High Holiday Torah Mantles

Posted by on Sep 21, 2016 in Jewish Ritual Art, News, Public Art, Visual Art | 0 comments

High Holiday Torah Mantles

When Torah mantles are commissioned for the High Holidays, there’s a good chance that the ‘theme’ and the ‘color palette’ will take a committee a minimal amount of time to determine.  Still, as I work with groups, I try to elicit enough to make the final product a perfect fit.  For this project, I asked the committee members, the rabbi, the ritual committee, and other interested congregants to tell me, “What do you want to ‘feel’ when the ark opens on Rosh Hashana?  Not specific images, but instead abstract thoughts about that moment of invitation to go deep into self-examination and hope for the new year.” Three pages of madly transcribed ideas led to what you see above. One of the five Torah mantles, each featuring a different mix of quilted earth-toned silks on soft, highest quality chenille, with hand stitching and five colors of Swarovski crystals, build on a committee’s charge to create a set of mantles that would inspire introspection with simplicity.  A trip to the garment district in New York City led me to the wonderful gem of a shop called Metro Textile where Kashi spread out a world of beautiful cloth.  Fabulous Kansas-based wood turner Tom Boley handcrafted the maple rings for the tops of the mantles. The wood tops are heavily padded – a surprising pleasure  to handle when the Torah is to be dressed. Everything about these covers is a delight and an inspiration.  They are heavily quilted and lined, measured specifically to fit each of the Torah’s specs, and made for years and years of use. Congregants’ reactions to the mantles included these comments:  “I saw the Kotel right away – all the different shapes and soft colors of the wall…” “I saw manna coming down from heaven – and a reaching up from earth.”  “Connections between Heaven and Earth.”  “Exquisite simplicity.  Perfect for the season!” Work in...

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Torah Wimple – The River out of Eden

Posted by on May 5, 2016 in Jewish Ritual Art, News, Visual Art | 0 comments

Torah Wimple – The River out of Eden

This Torah Wimple (binder) was commissioned as a gift from a rabbinic school class to the chapel at the school upon ordination.  The passage from the book of Genesis, transliterated as “V’nahar yotzei meyeyden l’hashkot et hagan,” means “And a river went out of Eden to water the garden.”  The wimple is crafted of colorful silks, quilted and embellished, with a backing and ties designed for ease of function and to grip the klaf (parchment) without sliding down, because, after all, this is a piece of ritual art which must do its job!  The text is created with textile paint, and further embellished with Swarovski crystals in the place of the tiny tagin (crowns) that appear in the Torah text. Torah...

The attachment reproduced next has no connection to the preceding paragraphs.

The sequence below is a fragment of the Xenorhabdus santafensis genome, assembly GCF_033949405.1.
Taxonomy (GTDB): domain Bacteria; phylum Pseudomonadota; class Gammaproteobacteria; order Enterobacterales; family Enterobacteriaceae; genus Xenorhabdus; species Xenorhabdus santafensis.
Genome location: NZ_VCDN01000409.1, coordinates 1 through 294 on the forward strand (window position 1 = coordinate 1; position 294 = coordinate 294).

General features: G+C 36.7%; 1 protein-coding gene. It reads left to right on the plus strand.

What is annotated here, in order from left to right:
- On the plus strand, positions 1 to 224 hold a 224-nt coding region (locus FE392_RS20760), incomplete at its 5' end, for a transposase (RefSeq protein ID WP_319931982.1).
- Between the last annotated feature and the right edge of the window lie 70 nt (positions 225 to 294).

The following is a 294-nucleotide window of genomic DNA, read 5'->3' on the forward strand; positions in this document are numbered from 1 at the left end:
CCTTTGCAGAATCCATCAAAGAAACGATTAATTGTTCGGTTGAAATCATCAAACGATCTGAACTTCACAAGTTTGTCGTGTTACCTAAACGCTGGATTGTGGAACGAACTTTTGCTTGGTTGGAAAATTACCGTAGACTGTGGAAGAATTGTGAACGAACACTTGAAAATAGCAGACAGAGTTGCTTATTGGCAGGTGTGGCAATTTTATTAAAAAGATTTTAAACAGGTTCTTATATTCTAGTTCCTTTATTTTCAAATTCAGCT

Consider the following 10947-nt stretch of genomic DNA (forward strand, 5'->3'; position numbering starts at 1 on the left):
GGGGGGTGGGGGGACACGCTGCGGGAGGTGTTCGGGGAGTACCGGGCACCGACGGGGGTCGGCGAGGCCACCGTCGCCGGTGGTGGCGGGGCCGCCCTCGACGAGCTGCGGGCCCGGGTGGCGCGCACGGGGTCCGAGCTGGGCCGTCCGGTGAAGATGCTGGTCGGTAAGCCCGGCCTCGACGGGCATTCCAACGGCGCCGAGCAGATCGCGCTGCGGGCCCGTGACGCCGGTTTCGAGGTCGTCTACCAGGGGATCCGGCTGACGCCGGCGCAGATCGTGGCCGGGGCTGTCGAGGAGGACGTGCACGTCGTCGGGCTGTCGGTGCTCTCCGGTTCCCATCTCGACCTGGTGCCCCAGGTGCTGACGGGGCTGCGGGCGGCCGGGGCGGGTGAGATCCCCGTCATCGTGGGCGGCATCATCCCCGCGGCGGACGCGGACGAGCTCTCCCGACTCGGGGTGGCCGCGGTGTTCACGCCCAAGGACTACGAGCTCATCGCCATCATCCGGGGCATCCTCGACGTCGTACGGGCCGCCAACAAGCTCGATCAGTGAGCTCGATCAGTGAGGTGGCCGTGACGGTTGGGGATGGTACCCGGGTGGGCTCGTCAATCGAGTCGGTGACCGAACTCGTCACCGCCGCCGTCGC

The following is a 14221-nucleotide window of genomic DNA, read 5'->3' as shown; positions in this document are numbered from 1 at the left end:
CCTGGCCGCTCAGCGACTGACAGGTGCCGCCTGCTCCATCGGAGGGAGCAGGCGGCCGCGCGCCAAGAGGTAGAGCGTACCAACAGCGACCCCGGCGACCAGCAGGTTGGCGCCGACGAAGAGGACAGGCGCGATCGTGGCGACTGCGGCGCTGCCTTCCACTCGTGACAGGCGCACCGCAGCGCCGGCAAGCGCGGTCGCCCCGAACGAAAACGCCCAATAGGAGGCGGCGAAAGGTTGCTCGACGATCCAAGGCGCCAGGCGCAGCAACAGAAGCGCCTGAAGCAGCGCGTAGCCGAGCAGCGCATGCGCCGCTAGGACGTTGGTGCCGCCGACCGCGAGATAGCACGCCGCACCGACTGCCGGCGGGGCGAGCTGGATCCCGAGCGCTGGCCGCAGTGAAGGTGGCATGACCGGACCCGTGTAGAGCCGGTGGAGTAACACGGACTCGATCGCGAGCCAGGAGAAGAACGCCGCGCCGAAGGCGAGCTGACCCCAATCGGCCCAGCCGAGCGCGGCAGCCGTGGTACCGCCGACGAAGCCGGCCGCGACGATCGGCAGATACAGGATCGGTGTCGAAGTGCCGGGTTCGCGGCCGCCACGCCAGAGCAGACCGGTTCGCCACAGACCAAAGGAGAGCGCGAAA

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Feature/ Major Donor Recognition Wall

Posted by on Dec 14, 2014 in Donor Recognition Art, Jewish Ritual Art, News, Papercuts, Public Art, Visual Art | 0 comments

Feature/ Major Donor Recognition Wall

In 2013 I was charged with designing a 17′ X 8′ curved donor recognition wall for the recently completed Chisuk Emuna Congregation in Harrisburg, Pennsylvania. The finished design tells the story of the congregation’s 19th Century roots in Kovno, the various buildings that housed the congregation, and the values of the synagogue. The entire donor recognition system throughout the building is anchored here as the major donors who helped create the reality of a new home are honored between the art panels. Each designed panel measures two feet across and eight feet high and is fabricated from a variegated Formica and Youghiogheny art glass. The calligraphed words of the soaring central panel are incised into Corian.  The designs of the four decorative panels are based on traditional Jewish papercut art in that the imagery is all interconnected.  Welch USA, a signage company in Maine, brilliantly lasercut my full size designs and installed the completed wall, which is a single aspect of the donor recognition system. Photo above by Daniel Shanken. Please note:  This artwork is copyright protected and may not be reproduced without permission.  Thank...